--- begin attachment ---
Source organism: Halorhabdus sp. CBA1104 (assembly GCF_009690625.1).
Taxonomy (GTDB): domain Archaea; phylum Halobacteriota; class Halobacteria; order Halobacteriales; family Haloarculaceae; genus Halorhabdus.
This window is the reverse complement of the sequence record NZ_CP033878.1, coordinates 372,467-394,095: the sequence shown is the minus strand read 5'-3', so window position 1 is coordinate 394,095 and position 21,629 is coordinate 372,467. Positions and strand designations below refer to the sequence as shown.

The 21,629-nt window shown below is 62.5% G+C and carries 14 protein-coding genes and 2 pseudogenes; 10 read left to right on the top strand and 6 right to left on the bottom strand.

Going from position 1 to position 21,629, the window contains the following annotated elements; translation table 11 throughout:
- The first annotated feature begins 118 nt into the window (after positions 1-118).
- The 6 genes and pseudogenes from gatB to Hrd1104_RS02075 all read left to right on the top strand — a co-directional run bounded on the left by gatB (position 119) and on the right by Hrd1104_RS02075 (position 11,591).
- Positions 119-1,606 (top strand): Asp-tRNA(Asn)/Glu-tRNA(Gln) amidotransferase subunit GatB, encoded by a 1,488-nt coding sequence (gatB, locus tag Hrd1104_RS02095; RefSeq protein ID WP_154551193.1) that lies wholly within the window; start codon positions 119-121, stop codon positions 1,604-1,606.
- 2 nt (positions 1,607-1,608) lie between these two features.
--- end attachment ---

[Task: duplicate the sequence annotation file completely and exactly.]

Source organism: Halorhabdus sp. CBA1104 (assembly GCF_009690625.1).
Taxonomy (GTDB): domain Archaea; phylum Halobacteriota; class Halobacteria; order Halobacteriales; family Haloarculaceae; genus Halorhabdus.
This window is the reverse complement of the sequence record NZ_CP033878.1, coordinates 372,467-394,095: the sequence shown is the minus strand read 5'-3', so window position 1 is coordinate 394,095 and position 21,629 is coordinate 372,467. Positions and strand designations below refer to the sequence as shown.

The 21,629-nt window shown below is 62.5% G+C and carries 14 protein-coding genes and 2 pseudogenes; 10 read left to right on the top strand and 6 right to left on the bottom strand.

Going from position 1 to position 21,629, the window contains the following annotated elements; translation table 11 throughout:
- The first annotated feature begins 118 nt into the window (after positions 1-118).
- The 6 genes and pseudogenes from gatB to Hrd1104_RS02075 all read left to right on the top strand — a co-directional run bounded on the left by gatB (position 119) and on the right by Hrd1104_RS02075 (position 11,591).
- Positions 119-1,606 (top strand): Asp-tRNA(Asn)/Glu-tRNA(Gln) amidotransferase subunit GatB, encoded by a 1,488-nt coding sequence (gatB, locus tag Hrd1104_RS02095; RefSeq protein ID WP_154551193.1) that lies wholly within the window; start codon positions 119-121, stop codon positions 1,604-1,606.
- 2 nt (positions 1,607-1,608) lie between these two features.